Howell Township v. Monmouth County Board of Taxation

18 N.J. Tax 149 (1999)
  • Opinion Date: March 19, 1999

TAXATION; SITE IMPROVEMENTS—There is no statutory basis for separately assessing residential development site improvements such as utilities, sidewalks, paving, and drainage. Their value is subsumed in the value of the adjacent subdivided lots.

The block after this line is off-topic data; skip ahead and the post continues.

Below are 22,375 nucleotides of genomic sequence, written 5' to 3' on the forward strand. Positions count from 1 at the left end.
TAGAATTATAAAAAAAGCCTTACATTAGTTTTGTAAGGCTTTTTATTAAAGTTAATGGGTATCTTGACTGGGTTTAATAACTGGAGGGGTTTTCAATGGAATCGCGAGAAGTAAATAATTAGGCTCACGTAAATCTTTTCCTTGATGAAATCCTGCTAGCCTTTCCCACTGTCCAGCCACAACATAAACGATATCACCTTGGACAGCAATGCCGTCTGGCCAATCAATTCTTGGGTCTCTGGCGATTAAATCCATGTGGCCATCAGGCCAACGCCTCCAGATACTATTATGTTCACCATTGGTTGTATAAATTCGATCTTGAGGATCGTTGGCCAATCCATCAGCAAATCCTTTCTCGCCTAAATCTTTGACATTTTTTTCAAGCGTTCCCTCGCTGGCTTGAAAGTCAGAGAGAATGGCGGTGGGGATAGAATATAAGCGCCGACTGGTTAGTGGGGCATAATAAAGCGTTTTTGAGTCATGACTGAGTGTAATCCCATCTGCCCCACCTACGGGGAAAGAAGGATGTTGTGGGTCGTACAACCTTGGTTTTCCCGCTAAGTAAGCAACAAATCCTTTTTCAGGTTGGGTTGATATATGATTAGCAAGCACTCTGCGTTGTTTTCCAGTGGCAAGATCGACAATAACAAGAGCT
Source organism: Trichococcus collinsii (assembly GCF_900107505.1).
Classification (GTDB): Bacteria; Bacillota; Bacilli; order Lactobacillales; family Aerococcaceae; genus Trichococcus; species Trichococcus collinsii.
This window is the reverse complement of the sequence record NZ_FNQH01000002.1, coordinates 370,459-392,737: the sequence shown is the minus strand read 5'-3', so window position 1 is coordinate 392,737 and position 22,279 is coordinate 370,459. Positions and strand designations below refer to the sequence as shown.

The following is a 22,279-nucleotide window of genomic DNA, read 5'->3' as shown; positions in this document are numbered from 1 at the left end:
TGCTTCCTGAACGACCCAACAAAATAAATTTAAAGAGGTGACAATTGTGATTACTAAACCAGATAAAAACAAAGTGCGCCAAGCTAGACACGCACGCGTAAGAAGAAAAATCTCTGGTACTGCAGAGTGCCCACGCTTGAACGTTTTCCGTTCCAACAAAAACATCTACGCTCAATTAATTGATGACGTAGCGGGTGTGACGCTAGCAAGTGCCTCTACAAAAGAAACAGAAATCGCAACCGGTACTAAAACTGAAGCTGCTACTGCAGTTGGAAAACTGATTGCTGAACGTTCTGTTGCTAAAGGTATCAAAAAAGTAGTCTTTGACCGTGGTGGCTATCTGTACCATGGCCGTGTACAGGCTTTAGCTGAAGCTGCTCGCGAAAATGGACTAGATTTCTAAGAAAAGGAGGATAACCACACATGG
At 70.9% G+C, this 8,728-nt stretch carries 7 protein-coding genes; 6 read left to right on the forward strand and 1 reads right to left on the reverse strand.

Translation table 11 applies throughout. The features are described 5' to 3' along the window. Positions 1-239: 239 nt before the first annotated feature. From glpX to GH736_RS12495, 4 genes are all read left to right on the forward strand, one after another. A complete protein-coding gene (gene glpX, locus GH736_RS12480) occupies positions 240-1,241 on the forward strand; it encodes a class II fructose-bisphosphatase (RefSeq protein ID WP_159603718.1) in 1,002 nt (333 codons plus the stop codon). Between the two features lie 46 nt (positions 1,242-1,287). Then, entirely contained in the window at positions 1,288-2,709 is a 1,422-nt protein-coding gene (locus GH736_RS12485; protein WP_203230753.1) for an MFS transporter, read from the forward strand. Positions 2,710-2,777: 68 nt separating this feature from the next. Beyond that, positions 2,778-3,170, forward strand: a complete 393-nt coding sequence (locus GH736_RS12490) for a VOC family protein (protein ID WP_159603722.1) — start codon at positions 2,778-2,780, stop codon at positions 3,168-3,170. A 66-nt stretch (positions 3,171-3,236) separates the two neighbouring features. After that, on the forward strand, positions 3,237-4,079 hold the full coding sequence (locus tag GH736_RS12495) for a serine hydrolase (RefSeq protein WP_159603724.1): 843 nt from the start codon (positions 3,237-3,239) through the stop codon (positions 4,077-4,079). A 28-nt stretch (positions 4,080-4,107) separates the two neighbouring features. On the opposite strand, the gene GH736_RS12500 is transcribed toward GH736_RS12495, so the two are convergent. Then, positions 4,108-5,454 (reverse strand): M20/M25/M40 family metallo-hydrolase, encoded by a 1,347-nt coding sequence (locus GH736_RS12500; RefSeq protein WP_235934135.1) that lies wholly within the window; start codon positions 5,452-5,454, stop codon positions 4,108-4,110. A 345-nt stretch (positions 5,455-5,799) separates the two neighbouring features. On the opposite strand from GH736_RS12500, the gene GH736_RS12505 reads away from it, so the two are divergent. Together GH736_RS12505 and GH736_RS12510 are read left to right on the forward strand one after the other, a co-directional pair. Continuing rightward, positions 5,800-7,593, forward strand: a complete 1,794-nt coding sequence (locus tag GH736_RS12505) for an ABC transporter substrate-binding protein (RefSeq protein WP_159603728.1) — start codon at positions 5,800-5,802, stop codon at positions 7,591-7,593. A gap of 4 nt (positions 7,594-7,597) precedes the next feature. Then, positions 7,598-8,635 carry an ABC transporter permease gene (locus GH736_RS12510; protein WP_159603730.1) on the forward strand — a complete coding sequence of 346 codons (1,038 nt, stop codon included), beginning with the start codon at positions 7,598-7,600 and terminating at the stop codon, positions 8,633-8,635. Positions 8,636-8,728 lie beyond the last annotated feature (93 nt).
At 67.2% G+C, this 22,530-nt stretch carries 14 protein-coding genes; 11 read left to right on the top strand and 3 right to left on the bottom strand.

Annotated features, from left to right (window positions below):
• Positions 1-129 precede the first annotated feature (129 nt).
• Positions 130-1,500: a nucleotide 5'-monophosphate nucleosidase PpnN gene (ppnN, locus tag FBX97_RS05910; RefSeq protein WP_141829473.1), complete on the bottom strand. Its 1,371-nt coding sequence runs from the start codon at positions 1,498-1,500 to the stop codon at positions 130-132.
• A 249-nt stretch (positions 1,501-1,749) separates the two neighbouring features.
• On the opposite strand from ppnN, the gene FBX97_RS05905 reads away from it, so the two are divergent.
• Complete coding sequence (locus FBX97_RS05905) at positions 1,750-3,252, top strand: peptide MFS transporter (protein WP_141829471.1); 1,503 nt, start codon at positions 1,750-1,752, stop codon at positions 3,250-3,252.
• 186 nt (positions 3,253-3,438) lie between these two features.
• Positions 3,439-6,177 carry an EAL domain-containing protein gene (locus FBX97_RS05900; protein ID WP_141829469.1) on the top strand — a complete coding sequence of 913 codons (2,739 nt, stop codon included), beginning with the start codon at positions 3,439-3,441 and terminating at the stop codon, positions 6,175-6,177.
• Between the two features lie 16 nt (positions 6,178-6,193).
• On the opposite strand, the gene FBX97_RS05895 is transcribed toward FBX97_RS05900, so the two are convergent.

A municipality sought to tax utilities, including water, sanitary and storm sewers, electric and gas; and improvements such as curbs, sidewalks, and a base coat of asphalt paving on the streets; and drainage located in a right of way in front of individual lots, all constructed in connection with a residential development. According to the municipality, the list of improvements constituted “structures” which had been “erected” and “completed” during the requisite time period under the added assessment statutes. According to the Court, it was important that the Legislature did not use the term “improvement” in the added assessment statute because there is a clear distinction between the terms “improvement” and “structure.” “Improvement” refers to the general nature of change to a property whereas “structure,” while it may be an improvement, carries a more specific meaning, whether as defined by statute or by common usage. In accordance with this understanding, the Court found the “mere fact that the subject utility lines and roadway may improve and add value to the land is irrelevant as to whether an added assessment should be imposed.” Any increase in value can be reflected in the land assessment of the adjacent subdivided lots. Although the Legislature did not define the term “structure” in the added assessment statutes, it is defined in another section of the taxing statute. There, it means “any assemblage of building or construction materials fixed in place for the primary purpose of supporting, sheltering, containing, enclosing or housing persons or property.” The municipality conceded that the site improvements did not shelter, contain or enclose persons or property. Instead, it argued that the improvements, as well as the roads and curbs, “support both persons and property in the abstract sense, in that they are components in making a property usable in a commercial development.” The Legislature did not define the term “support” in the statute, and the Court declined to agree with the municipality that the definition of the word “support” should be viewed in a way other than its generally accepted usage. The Court found no indication in the statute that the Legislature contemplated the word “support” to be used other than according to its ordinary meaning. Therefore, the term “structure” must be limited to property similar in nature to a “building.” Moreover, the Legislature’s deliberate choice of the term “structure” in the added assessment statutes undermined the municipality’s broad policy argument and acknowledged an intent not to tax all improvements for added assessment purposes. The Court looked to the common practice of assessors as added support for its position, finding that utilities and improvements of this nature were not regularly treated as separately assessable property. Accordingly, the Court held that there was no statutory basis for the municipality’s assessor to place an added assessment on these site improvement.